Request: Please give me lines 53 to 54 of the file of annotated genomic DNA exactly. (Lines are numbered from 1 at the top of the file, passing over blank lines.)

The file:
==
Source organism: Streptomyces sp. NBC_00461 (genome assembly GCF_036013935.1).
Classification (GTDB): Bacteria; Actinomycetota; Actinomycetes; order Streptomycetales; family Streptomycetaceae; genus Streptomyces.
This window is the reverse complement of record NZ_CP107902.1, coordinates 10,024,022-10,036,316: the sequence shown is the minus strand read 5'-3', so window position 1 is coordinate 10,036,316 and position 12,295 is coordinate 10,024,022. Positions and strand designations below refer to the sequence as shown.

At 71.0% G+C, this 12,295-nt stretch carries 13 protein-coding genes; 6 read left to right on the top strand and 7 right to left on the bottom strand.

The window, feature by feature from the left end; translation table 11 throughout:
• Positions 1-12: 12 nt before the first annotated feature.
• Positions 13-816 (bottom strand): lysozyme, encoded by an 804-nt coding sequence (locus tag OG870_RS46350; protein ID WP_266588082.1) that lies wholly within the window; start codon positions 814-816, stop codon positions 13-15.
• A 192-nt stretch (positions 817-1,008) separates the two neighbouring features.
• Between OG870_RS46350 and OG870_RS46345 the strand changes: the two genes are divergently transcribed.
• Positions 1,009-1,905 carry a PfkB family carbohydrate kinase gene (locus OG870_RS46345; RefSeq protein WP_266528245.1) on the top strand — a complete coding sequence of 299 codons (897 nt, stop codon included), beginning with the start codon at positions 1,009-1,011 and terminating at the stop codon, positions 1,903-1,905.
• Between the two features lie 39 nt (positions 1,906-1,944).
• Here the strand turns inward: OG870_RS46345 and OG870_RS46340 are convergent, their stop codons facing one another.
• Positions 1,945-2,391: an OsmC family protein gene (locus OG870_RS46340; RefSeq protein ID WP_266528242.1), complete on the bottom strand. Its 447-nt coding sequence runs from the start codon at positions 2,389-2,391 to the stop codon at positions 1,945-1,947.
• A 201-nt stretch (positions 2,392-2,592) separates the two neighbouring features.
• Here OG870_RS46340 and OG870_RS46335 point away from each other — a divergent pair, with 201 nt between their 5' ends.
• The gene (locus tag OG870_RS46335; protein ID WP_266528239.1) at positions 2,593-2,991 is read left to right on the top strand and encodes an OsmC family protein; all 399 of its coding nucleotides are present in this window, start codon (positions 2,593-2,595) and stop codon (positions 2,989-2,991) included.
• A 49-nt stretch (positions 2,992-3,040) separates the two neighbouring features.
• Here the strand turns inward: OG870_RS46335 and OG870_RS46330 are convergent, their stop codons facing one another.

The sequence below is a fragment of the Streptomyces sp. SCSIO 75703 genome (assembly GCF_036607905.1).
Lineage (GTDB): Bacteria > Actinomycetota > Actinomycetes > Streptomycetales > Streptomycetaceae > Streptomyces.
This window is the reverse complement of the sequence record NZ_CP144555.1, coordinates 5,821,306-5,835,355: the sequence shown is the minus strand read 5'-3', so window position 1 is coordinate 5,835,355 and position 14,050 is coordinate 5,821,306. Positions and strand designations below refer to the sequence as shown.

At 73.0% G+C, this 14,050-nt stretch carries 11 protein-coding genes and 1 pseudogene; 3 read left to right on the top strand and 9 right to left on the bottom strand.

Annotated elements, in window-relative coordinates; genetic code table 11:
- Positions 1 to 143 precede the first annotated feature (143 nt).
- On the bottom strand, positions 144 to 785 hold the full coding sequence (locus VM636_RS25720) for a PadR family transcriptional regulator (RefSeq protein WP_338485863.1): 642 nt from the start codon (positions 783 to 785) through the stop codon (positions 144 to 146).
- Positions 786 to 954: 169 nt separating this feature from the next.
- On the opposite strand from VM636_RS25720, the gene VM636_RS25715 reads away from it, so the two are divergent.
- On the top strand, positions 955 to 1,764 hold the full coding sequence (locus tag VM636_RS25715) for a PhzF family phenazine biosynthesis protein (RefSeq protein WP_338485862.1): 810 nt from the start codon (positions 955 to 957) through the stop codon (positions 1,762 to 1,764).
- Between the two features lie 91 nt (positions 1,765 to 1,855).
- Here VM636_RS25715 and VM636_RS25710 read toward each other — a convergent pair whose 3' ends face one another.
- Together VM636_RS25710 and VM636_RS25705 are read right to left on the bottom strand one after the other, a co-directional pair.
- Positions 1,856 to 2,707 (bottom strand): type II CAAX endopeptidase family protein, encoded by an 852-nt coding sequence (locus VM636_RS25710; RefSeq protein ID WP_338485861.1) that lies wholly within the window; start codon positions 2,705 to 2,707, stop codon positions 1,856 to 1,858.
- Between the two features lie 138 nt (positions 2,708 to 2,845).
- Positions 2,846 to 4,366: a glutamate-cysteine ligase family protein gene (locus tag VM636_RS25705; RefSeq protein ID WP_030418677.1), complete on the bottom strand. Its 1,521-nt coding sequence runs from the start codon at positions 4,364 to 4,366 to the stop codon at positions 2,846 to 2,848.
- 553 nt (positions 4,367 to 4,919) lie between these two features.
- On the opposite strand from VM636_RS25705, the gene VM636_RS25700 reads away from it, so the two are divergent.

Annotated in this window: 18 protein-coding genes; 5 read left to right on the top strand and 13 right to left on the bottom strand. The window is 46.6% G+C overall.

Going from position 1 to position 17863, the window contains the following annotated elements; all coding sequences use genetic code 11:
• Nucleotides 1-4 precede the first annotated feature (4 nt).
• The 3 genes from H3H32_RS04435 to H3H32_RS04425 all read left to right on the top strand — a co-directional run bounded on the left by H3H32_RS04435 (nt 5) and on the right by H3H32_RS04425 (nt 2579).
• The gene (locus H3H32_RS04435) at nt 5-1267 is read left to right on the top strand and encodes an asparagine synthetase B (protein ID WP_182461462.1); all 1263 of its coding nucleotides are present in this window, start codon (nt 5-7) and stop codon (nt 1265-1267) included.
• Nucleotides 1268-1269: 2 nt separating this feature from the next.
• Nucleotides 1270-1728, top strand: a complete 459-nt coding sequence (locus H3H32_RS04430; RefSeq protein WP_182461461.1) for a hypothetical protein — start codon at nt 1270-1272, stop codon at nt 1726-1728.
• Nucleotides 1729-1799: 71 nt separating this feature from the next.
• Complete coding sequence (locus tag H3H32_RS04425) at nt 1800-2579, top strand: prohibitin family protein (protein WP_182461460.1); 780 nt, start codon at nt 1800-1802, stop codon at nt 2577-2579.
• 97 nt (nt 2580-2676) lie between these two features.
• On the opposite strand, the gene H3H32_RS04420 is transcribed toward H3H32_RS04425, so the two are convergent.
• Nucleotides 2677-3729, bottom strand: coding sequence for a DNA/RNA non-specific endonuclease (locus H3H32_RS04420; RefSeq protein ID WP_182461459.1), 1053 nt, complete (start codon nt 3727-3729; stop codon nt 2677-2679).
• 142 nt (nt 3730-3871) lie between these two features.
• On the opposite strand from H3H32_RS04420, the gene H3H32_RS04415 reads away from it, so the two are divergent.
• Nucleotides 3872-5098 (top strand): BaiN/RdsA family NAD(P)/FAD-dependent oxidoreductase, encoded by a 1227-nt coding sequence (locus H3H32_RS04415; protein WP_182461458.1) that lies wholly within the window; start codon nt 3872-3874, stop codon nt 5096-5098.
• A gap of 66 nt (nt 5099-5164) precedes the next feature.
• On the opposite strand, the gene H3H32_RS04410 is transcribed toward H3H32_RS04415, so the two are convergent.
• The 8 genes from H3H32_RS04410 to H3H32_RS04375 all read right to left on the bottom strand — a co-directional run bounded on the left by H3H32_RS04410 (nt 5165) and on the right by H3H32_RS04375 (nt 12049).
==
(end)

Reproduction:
• On the opposite strand, the gene H3H32_RS04410 is transcribed toward H3H32_RS04415, so the two are convergent.
• The 8 genes from H3H32_RS04410 to H3H32_RS04375 all read right to left on the bottom strand — a co-directional run bounded on the left by H3H32_RS04410 (nt 5165) and on the right by H3H32_RS04375 (nt 12049).